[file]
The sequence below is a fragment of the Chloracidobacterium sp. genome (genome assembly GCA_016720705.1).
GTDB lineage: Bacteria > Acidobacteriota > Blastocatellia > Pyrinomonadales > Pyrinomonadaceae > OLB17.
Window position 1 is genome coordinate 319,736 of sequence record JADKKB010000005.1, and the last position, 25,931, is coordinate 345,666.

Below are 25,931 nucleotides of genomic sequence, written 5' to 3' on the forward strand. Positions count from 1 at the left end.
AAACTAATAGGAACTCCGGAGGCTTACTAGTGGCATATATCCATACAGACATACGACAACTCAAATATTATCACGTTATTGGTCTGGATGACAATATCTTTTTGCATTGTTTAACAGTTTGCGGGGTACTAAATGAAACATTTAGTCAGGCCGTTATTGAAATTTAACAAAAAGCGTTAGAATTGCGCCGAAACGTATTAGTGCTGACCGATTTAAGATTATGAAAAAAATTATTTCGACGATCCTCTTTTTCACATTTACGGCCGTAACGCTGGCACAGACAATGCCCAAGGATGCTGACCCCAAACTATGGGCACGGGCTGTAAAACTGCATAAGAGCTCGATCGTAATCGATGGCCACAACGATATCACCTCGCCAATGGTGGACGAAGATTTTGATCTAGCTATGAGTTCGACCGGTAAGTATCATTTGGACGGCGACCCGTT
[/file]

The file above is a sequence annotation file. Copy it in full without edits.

The sequence below is a fragment of the Chloracidobacterium sp. genome (genome assembly GCA_016720705.1).
GTDB lineage: Bacteria > Acidobacteriota > Blastocatellia > Pyrinomonadales > Pyrinomonadaceae > OLB17.
Window position 1 is genome coordinate 319,736 of sequence record JADKKB010000005.1, and the last position, 25,931, is coordinate 345,666.

Below are 25,931 nucleotides of genomic sequence, written 5' to 3' on the forward strand. Positions count from 1 at the left end.
AAACTAATAGGAACTCCGGAGGCTTACTAGTGGCATATATCCATACAGACATACGACAACTCAAATATTATCACGTTATTGGTCTGGATGACAATATCTTTTTGCATTGTTTAACAGTTTGCGGGGTACTAAATGAAACATTTAGTCAGGCCGTTATTGAAATTTAACAAAAAGCGTTAGAATTGCGCCGAAACGTATTAGTGCTGACCGATTTAAGATTATGAAAAAAATTATTTCGACGATCCTCTTTTTCACATTTACGGCCGTAACGCTGGCACAGACAATGCCCAAGGATGCTGACCCCAAACTATGGGCACGGGCTGTAAAACTGCATAAGAGCTCGATCGTAATCGATGGCCACAACGATATCACCTCGCCAATGGTGGACGAAGATTTTGATCTAGCTATGAGTTCGACCGGTAAGTATCATTTGGACGGCGACCCGTT